Relationship between distance and gravitational force

  1. 1. The problem statement, all variables and given/known data

    If you double the distance between to masses, the gravitational force between them would:____

    If you triple the distance between two masses, the gravitational force between them would be _______ the original force

    If you Halve the distance between two masses the gravitational force between them would be ________ the original force

    2. Relevant equations

    None I guess?

    3. The attempt at a solution

    During this lab I found the inverse relationship between the distance and the gravitational force.

    I think that that means the gravitational force would quarter if you double the distance between two masses. I'm not sure at all though.

    PS: How do you straighten a graph that looks like this [​IMG]
  2. jcsd
  3. Andrew Mason

    Andrew Mason 6,959
    Science Advisor
    Homework Helper

    How about: [tex]F = \frac{GmM}{r^2}[/tex]

    Just out of curiosity, how are you doing this in a lab?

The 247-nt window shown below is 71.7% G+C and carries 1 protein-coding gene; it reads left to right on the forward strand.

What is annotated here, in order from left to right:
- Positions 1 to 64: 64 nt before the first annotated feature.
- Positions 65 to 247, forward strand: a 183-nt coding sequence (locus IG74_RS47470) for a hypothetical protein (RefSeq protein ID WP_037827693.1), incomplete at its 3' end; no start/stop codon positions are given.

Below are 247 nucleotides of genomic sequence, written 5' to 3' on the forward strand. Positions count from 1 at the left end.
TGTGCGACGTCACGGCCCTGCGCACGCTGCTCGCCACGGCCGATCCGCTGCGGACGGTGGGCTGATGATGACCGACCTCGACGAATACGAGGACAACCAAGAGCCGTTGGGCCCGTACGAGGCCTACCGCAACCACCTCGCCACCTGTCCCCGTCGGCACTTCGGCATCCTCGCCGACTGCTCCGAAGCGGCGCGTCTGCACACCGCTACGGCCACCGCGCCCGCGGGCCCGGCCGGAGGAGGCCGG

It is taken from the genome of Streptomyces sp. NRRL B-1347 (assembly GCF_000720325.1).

I think you would be more sure if you look at the equation for gravitational force (above).

    First of all, what does this have to do with gravity? This is a pressure/volume graph. Second, what do you mean by "straighten" it? Why do you want to straighten it?

  4. It's not a lab we're actually doing, it's purely theoretical. We found the the centripetal acceleration of satellites's based on their radii and Periods, using this data we have to graph the results, which show that the greater the Radius the slower the centripetal acceleration.

    Using what I've found out from that relationship I have to answer the questions. However I'm not sure I fully understood the relationship.

    I know that the units are not correct, I'm trying to explain the trend. Is that an inverse exponential? I'm not sure.

    You may be more familiarized with the term "Linearize", although my teacher says to "straighten" I must do this to find the slope of the line of the data
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